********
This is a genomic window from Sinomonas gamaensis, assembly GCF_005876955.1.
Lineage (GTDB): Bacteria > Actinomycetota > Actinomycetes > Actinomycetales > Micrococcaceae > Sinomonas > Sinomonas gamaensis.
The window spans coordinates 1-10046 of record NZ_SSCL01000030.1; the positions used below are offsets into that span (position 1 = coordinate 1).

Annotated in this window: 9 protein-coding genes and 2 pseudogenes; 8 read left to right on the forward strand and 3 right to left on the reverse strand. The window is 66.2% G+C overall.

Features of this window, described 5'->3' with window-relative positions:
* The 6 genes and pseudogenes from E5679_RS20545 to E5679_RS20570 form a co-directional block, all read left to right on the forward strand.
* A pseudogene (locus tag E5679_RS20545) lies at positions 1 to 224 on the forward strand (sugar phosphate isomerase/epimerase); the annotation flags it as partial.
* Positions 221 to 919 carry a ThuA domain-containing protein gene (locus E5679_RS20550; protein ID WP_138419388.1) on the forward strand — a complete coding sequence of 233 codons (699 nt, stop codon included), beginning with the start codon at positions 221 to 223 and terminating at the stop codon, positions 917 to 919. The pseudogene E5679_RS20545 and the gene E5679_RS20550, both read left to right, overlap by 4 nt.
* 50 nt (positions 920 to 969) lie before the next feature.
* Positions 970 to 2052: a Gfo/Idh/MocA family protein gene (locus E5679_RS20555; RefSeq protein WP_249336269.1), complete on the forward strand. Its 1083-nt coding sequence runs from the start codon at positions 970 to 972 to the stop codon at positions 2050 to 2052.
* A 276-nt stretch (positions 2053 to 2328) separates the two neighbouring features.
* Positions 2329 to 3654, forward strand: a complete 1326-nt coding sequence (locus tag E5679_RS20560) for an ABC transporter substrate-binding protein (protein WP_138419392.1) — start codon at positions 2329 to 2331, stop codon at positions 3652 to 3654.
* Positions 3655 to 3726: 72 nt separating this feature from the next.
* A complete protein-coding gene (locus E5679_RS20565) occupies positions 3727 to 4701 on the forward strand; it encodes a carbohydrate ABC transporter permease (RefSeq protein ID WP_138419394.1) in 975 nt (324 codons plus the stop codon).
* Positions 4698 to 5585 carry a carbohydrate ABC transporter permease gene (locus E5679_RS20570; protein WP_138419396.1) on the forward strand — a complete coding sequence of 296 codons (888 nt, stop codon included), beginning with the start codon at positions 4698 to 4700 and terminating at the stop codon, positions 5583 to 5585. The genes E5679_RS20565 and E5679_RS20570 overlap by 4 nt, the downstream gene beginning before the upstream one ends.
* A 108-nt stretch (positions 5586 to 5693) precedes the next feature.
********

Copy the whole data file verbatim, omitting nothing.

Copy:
This is a genomic window from Sinomonas gamaensis, assembly GCF_005876955.1.
Lineage (GTDB): Bacteria > Actinomycetota > Actinomycetes > Actinomycetales > Micrococcaceae > Sinomonas > Sinomonas gamaensis.
The window spans coordinates 1-10046 of record NZ_SSCL01000030.1; the positions used below are offsets into that span (position 1 = coordinate 1).

Annotated in this window: 9 protein-coding genes and 2 pseudogenes; 8 read left to right on the forward strand and 3 right to left on the reverse strand. The window is 66.2% G+C overall.

Features of this window, described 5'->3' with window-relative positions:
* The 6 genes and pseudogenes from E5679_RS20545 to E5679_RS20570 form a co-directional block, all read left to right on the forward strand.
* A pseudogene (locus tag E5679_RS20545) lies at positions 1 to 224 on the forward strand (sugar phosphate isomerase/epimerase); the annotation flags it as partial.
* Positions 221 to 919 carry a ThuA domain-containing protein gene (locus E5679_RS20550; protein ID WP_138419388.1) on the forward strand — a complete coding sequence of 233 codons (699 nt, stop codon included), beginning with the start codon at positions 221 to 223 and terminating at the stop codon, positions 917 to 919. The pseudogene E5679_RS20545 and the gene E5679_RS20550, both read left to right, overlap by 4 nt.
* 50 nt (positions 920 to 969) lie before the next feature.
* Positions 970 to 2052: a Gfo/Idh/MocA family protein gene (locus E5679_RS20555; RefSeq protein WP_249336269.1), complete on the forward strand. Its 1083-nt coding sequence runs from the start codon at positions 970 to 972 to the stop codon at positions 2050 to 2052.
* A 276-nt stretch (positions 2053 to 2328) separates the two neighbouring features.
* Positions 2329 to 3654, forward strand: a complete 1326-nt coding sequence (locus tag E5679_RS20560) for an ABC transporter substrate-binding protein (protein WP_138419392.1) — start codon at positions 2329 to 2331, stop codon at positions 3652 to 3654.
* Positions 3655 to 3726: 72 nt separating this feature from the next.
* A complete protein-coding gene (locus E5679_RS20565) occupies positions 3727 to 4701 on the forward strand; it encodes a carbohydrate ABC transporter permease (RefSeq protein ID WP_138419394.1) in 975 nt (324 codons plus the stop codon).
* Positions 4698 to 5585 carry a carbohydrate ABC transporter permease gene (locus E5679_RS20570; protein WP_138419396.1) on the forward strand — a complete coding sequence of 296 codons (888 nt, stop codon included), beginning with the start codon at positions 4698 to 4700 and terminating at the stop codon, positions 5583 to 5585. The genes E5679_RS20565 and E5679_RS20570 overlap by 4 nt, the downstream gene beginning before the upstream one ends.
* A 108-nt stretch (positions 5586 to 5693) precedes the next feature.